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TRANSLOTS 20909: real-world experience in a training environment.


The pickup points for collecting retrograded equipment bound for the states sounded like the itinerary for a Caribbean cruise: Juana Diaz, Puerto Nuevo.

This was the mission on the island of Puerto Rico for 14 Reserve units representing seven states, participating in Transportation Logistics Over the Shore (TRANSLOTS) 2009 June 1-19. The goal of this year's exercise was to recover and transport equipment of the 1st Mission Support Command onward to Roosevelt Roads Naval Station. From there, the equipment was loaded onto a Logistics Support Vessel (LSV) and two Landing Craft Utility (LCU) watercraft bound for Port Canaveral, Fla.

Since being transformed from a Deployment Support Brigade to the 1190th Transportation Group in 2008, TRANSLOTS was a learning experience for the 1190th as much as for the units executing the plan.

"This is a training exercise for all of us," said Col. Walter T. Weaver, 1190th Trans. Group commander. "For most of us wearing the SDDC patch and who are assigned to the Deployment Support Command, this is the first time we have exercised in our new configurations."

Capt. LaMaudia Bentley, 743rd Sea Port Operations Company (SPOC) Commander, oversaw the convoys which brought the designated equipment to Roosevelt Roads. Bentley said it took three trips to Juana Diaz and four trips to Puerto Nuevo to collect it all.

"There's a lot of equipment to get off this island," she said. "My Soldiers have worked some really long hours."

Many 743rd Soldiers participated in last year's TRANSLOTS exercise, including Bentley, who said the operation is a great teaching tool.

"It's a great mission for training," said Bentley. "Hopefully our people get the big picture from it."

The operation offered transporters of various disciplines the opportunity to practice their jobs in a real-world scenario, as well as work with units with which they are not familiar.

In a perfect world, units deploy together, said Sgt. Jesse Axley, an intelligence analyst with the 359th Transportation Battalion out of Fort Eustis, Va., however that's not usually the case. He said the exercise was good for their Soldiers manning the boat transports, who have not yet deployed overseas, to learn to work with different personalities now rather than later.

"We're used to working with our subordinate units within our battalion," Axley said. "This has been a unique experience working with other battalions."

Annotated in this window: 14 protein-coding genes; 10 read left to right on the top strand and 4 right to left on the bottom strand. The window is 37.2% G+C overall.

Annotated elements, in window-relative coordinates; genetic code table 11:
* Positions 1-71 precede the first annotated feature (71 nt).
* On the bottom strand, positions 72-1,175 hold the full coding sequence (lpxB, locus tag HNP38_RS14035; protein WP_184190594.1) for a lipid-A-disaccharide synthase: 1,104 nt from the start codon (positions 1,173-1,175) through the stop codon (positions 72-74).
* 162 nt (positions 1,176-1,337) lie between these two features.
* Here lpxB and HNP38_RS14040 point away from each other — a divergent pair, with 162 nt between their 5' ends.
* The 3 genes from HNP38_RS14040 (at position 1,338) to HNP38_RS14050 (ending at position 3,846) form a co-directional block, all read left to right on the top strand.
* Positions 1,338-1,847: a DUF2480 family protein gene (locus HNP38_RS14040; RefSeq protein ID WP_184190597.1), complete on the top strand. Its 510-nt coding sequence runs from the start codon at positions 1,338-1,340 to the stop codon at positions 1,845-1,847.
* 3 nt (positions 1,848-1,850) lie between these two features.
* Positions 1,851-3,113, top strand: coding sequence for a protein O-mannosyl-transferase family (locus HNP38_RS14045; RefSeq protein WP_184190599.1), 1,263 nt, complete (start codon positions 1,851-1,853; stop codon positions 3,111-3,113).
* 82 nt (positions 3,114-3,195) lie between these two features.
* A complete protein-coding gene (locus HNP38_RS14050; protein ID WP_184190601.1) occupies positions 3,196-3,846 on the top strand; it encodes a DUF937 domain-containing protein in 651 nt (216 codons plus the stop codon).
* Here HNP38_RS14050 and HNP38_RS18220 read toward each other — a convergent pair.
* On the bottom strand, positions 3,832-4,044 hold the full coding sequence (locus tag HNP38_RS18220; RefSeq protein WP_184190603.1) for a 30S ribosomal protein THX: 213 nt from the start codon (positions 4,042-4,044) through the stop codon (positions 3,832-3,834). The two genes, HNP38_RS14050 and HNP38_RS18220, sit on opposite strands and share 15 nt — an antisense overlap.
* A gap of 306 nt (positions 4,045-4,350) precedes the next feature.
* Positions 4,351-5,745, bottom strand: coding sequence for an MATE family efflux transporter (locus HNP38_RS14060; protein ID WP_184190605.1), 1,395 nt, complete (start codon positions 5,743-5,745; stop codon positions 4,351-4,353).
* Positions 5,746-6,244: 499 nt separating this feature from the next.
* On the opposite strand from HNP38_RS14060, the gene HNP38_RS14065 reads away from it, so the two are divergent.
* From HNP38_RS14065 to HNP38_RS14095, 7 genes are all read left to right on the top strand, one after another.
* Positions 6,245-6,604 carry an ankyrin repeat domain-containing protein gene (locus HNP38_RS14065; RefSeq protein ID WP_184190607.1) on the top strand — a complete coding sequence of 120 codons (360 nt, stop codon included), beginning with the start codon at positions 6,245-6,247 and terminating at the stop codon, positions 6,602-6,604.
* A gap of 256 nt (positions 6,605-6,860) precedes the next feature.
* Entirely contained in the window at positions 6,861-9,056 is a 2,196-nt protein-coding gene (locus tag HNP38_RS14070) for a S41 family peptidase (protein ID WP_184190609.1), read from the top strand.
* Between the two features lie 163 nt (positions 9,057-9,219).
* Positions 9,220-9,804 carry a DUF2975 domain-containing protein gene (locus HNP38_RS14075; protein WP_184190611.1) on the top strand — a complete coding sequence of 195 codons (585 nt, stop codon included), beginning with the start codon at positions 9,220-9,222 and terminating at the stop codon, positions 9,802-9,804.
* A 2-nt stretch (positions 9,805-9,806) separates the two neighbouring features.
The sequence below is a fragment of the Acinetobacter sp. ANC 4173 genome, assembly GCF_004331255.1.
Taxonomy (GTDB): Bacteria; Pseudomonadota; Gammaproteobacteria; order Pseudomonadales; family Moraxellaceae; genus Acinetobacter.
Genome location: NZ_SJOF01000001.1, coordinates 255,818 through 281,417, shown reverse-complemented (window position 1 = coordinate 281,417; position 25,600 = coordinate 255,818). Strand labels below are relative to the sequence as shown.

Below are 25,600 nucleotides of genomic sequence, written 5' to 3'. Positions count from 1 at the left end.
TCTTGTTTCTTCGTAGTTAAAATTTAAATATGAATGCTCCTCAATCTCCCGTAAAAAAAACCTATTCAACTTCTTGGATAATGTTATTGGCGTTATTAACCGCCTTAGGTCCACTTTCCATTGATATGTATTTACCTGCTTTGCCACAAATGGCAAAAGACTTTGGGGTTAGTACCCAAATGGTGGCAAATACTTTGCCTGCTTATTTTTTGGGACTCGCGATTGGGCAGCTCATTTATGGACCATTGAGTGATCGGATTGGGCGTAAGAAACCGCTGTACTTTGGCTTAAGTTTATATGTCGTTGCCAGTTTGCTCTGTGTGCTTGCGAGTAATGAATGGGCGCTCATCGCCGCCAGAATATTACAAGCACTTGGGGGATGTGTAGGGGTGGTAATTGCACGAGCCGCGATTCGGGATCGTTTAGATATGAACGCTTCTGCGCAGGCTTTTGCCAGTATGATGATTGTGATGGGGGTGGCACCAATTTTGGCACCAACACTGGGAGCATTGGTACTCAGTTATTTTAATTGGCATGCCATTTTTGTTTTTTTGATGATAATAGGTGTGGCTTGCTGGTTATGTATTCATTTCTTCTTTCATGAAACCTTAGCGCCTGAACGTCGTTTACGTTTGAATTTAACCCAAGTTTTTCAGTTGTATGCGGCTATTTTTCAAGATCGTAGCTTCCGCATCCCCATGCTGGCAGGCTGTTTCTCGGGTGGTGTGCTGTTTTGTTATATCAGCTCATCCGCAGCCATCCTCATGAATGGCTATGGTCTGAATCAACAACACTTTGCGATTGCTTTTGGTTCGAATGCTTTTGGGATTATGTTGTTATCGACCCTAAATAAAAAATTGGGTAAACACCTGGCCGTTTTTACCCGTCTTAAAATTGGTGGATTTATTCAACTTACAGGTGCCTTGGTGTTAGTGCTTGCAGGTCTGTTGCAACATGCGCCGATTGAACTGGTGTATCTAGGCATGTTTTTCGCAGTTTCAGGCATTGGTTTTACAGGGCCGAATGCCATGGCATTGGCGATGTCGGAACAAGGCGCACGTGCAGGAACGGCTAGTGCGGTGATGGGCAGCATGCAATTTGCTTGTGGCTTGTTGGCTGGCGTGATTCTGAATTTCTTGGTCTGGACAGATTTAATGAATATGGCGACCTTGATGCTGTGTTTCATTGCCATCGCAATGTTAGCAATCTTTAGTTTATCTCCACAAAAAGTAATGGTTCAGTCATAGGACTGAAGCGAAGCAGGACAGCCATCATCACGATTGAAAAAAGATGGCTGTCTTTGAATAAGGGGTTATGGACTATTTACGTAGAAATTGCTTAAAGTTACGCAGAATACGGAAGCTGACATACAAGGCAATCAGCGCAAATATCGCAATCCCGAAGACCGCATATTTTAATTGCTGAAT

Capt. James Dumas, operations officer for the 359th Trans. Bn., who oversaw last year's TRANSLOTS exercise, said the "larger footprint" of this year's exercise compared to last year more resembles a deployment atmosphere.

"This is real world," he said. "We're getting the job done."

When the stern of the Maj. Gen. Robert Smalls (LSV 8) reached the coast of Puerto Rico, the second phase of TRANSLOTS 2009 also came into focus. LSV 8--named for a slave who went on to become a Civil War hero--and its crew from the 203rd Trans. Det. completed the six day journey from its home port in Baltimore, Md. to the Caribbean isle.

Lt. Col. Dianne Del Rosso, 359th Transportation Battalion Commander, said when she was invited to take the journey with the Maj. Gen. Robert Smalls crew she jumped at it.


"This, to me, is how you find out how your Soldiers operate," she said. "It also gives you a flavor of how the battalion can do a better job of supporting them."

The all-reservist crew of eight warrant officers and 23 enlisted Soldiers possess varying levels of licensing and proficiency, said Chief Warrant Officer 4 Steven Brown--from the lowest level, where Soldiers are able to steer the vessel, plot a chart and tie various knots, to his level as vessel master. Brown, a fire department captain in his civilian occupation, has commanded the 203rd Trans. Det. since 2004 and has been the vessel master since LSV 8 was commissioned in 2007.

The LSV is the largest of the Army's watercraft at 273 feet, however, the 314-foot Maj. Gen. Robert Smalls is one of only two modified LSVs in the Army, making it capable of carrying even more cargo. Normally a 31-person crew, LSV 8 carried a crew of 42 for TRANSLOTS to allow reserve Soldiers from the other modified LSV unit to train on various tasks to become licensed.

Warrant Officer Michael Byrne, vessel master for one of two LCU watercraft from the 824th Heavy Boat Company out of Morehead City, N.C., said while the LCU technically could perform long-range, open-water missions like an LSV, its missions primarily keep it relatively close to shore. In his 14-year career in the Army, the five-day trip from Morehead to Puerto Rico was the farthest he had traveled.

Once loaded and secured, the vessels departed for the mainland and the final phase of TRANSLOTS 2009.

Four months of planning and execution culminated with the rapid off-loading of the three vessels over a span of three days. Despite its own set of challenges, discharge operations at Port Canaveral finished ahead of schedule.

"Our training for the year's exercise could not have been better," Weaver said. "I am very pleased with our units' performance."

By 1st Lt. Damiane Ricks,

1190th Transportation Group
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Author:Ricks, Damiane
Date:Jun 22, 2009
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